Texaco Announces Gulf of Mexico Offshore LNG Terminal Study

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May 15 2001

Texaco announced today that it will soon complete a study for the development of a new Liquefied Natural Gas (LNG) Receiving and Regasification Terminal in the U.S. Gulf of Mexico. The study examines and evaluates infrastructure requirements and costs of the project.

The proposed Gulf of Mexico terminal would be constructed as an offshore facility and initially designed to process approximately one billion cubic feet per day (BCFD). This facility would connect to Texaco's extensive offshore infrastructure, which has under-utilized capacity as Gulf of Mexico natural gas production has declined. The company's offshore natural gas infrastructure is connected onshore to several interstate pipeline systems, as well as the Henry Hub, which is operated by a Texaco subsidiary. This facility could be operational in four to five years.

According to Robert A. Solberg, President of Texaco Commercial Development, "The U.S. demand for natural gas continues to increase at a significant pace, demonstrating the need for clean burning fuels for power generation, industrial fuels and residential markets. The traditional supply basins can be developed to meet this growing demand, and LNG creates an outstanding opportunity to construct new facilities that can deliver this much needed gas supply to U. S. markets."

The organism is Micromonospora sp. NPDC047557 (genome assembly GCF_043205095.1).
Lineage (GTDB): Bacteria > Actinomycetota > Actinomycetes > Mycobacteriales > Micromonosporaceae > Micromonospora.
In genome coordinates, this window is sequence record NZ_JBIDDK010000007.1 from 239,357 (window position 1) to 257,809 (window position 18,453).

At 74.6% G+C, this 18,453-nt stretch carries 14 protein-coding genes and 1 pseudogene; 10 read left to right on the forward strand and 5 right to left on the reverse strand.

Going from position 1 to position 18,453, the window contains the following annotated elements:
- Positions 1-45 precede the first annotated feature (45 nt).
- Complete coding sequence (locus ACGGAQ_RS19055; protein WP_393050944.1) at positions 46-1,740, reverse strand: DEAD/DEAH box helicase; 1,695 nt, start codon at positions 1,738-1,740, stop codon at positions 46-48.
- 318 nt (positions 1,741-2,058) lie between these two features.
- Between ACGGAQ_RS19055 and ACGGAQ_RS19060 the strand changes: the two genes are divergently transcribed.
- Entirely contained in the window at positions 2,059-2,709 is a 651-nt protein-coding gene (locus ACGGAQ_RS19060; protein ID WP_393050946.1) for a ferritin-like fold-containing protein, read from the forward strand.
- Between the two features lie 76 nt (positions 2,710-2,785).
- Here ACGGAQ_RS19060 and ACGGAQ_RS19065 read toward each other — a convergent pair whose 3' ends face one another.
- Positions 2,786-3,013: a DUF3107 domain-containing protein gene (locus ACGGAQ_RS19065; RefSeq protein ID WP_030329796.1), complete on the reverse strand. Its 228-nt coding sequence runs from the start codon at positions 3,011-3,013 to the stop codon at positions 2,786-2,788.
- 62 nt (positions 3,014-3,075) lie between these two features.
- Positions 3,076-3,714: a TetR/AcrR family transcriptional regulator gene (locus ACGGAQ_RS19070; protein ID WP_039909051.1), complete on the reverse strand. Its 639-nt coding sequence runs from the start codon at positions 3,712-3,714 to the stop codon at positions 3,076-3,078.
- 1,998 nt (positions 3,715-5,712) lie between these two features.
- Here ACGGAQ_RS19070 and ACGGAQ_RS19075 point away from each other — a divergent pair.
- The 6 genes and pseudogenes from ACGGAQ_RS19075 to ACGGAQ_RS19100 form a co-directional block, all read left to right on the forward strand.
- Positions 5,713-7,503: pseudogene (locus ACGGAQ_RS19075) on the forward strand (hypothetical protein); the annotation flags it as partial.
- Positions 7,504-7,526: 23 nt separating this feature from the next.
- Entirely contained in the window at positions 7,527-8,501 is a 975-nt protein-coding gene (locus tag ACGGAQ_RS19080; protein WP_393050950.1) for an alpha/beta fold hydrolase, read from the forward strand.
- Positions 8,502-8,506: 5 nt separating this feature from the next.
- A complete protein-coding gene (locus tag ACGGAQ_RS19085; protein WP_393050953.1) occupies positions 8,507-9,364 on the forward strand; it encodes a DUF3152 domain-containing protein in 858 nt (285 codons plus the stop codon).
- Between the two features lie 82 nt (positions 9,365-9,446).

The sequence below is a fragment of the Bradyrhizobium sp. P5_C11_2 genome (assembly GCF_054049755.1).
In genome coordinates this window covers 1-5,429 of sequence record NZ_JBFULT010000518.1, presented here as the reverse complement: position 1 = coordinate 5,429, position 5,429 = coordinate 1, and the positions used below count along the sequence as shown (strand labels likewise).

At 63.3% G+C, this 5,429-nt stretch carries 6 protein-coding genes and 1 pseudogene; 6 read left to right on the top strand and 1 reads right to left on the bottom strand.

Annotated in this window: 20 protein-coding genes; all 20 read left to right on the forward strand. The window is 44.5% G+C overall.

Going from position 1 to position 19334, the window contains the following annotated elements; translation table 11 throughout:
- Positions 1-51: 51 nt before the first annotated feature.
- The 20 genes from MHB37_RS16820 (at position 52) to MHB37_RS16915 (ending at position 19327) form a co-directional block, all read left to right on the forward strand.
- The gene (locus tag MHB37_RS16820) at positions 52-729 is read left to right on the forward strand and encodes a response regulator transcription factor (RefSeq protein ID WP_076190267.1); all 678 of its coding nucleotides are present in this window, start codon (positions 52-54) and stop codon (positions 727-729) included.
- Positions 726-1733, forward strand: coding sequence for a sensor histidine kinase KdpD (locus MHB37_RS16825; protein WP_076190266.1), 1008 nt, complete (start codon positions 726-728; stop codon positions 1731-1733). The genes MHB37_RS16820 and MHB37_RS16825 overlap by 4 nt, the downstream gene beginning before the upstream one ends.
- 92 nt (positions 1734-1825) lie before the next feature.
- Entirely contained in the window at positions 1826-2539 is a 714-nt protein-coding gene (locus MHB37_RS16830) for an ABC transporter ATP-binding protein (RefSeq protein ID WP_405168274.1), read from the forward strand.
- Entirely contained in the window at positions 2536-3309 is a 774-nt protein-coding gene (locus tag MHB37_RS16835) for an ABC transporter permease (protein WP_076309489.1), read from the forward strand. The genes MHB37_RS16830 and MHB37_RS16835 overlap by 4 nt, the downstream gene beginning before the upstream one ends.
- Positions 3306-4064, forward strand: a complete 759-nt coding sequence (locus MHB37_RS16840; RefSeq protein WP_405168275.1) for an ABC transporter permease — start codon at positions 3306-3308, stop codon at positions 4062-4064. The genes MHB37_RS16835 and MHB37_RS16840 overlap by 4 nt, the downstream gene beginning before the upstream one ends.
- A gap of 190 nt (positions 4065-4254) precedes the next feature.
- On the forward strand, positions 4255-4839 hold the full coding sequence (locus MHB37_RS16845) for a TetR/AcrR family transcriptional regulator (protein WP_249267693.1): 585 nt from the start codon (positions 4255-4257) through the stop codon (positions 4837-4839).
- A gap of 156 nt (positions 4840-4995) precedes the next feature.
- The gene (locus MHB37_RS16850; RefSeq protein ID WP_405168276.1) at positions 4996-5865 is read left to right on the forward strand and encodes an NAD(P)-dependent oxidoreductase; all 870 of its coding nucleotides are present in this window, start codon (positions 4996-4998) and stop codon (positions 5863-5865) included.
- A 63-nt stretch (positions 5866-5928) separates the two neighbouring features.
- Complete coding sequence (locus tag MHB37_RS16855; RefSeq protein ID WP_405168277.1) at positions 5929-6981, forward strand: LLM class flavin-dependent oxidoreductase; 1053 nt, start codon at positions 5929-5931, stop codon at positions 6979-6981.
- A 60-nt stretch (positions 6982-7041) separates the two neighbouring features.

The facility could ultimately be expanded up to two BCFD to meet further increases in natural gas demand from the U.S. market. The supply of LNG for the terminal would be produced from one or more potential projects in the Atlantic Basin in which Texaco holds an equity interest.

"We are enthusiastic about the prospects for growth of the natural gas business and this regasification effort is part of Texaco's larger natural gas strategy. Natural gas discovered in areas where there are no local markets is being considered for use as feedstock for projects such as this, targeting the U.S. market," said Solberg.

The four existing U.S. LNG receiving terminals are almost fully contracted, which creates the need for new import facilities that can deliver this important new energy supply into the U. S.

The study is being conducted over a six-month period and is expected to demonstrate that by creatively accessing and utilizing existing infrastructure in this area where traditional supplies are in decline, the project would have minimal environmental impact.

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